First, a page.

Germany did look a superpower, passionate of its wealth, insensitive to other’s problems, which went by its own way, with no interest in consultation and socialization. It was easy during the seven years of crisis to attract a large number of people who felt left out, ignored by the traditional political parties, who did remember or imagine the good times of national sovereignty. They saw in foreign banks and corporations their enemy, in foreigners those who were robbing their jobs (remember the British campaign against the Polish plumber?) and saw Brussels as a bunch of unelected bureaucrats who did want to intrude in their lives, and decide on the shape of the tomatoes. Berlin did not do anything to correct that trend. It made a moral issue of the deficit of the debtors’ countries, and blocked any attempt to socialize the excedent of its economy with others.
It is may be time to consider that the German intransigence has a responsibility in the surge of the rightwing and nationalist tide, with the message that they did not care about others, intent only to keep their privileged situation; European solidarity is over. One by one its allies went into budget deficits, like Austria, Finland, the Netherlands, without Berlin even noticing. Austerity was a taboo which could not be discussed, like one cannot or must not discuss moral or religious dogmas.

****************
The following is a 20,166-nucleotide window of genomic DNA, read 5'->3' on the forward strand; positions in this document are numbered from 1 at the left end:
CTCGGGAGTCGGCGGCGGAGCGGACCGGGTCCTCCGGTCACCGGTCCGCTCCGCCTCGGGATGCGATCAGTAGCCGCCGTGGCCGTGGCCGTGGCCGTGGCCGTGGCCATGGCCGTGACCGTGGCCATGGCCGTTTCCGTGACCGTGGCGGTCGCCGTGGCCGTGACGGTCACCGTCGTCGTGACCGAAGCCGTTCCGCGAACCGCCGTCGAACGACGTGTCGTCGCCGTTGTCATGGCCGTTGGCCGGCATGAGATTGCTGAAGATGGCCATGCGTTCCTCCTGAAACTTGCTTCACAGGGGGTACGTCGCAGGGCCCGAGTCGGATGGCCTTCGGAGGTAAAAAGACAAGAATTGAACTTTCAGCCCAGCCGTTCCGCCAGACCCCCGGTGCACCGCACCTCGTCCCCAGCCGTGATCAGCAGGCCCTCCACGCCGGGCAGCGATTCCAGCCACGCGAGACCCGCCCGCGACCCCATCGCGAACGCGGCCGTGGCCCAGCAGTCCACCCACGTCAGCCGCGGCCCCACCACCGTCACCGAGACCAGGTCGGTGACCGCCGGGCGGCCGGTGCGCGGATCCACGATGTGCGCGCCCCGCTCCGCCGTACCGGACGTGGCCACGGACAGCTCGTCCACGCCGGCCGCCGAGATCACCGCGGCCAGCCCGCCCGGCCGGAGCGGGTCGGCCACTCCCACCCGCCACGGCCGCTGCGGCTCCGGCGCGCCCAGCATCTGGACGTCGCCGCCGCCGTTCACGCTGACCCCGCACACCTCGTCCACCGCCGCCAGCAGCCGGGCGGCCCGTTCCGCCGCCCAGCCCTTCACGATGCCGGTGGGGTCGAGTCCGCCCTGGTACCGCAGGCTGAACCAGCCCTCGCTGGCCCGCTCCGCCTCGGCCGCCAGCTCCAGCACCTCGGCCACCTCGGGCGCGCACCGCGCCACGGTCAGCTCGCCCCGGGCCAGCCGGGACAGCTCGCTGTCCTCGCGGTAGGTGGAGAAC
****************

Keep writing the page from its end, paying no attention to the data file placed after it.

It can be easily said that this is lamentation is from the side of the debtors, and that is usually what they do. Pass on the responsibility to the creditors, instead of making a real and sincere mea culpa. But then, what happens when Brussels, the warden of Europe, calls on Germany for a European responsibility? Total indifference.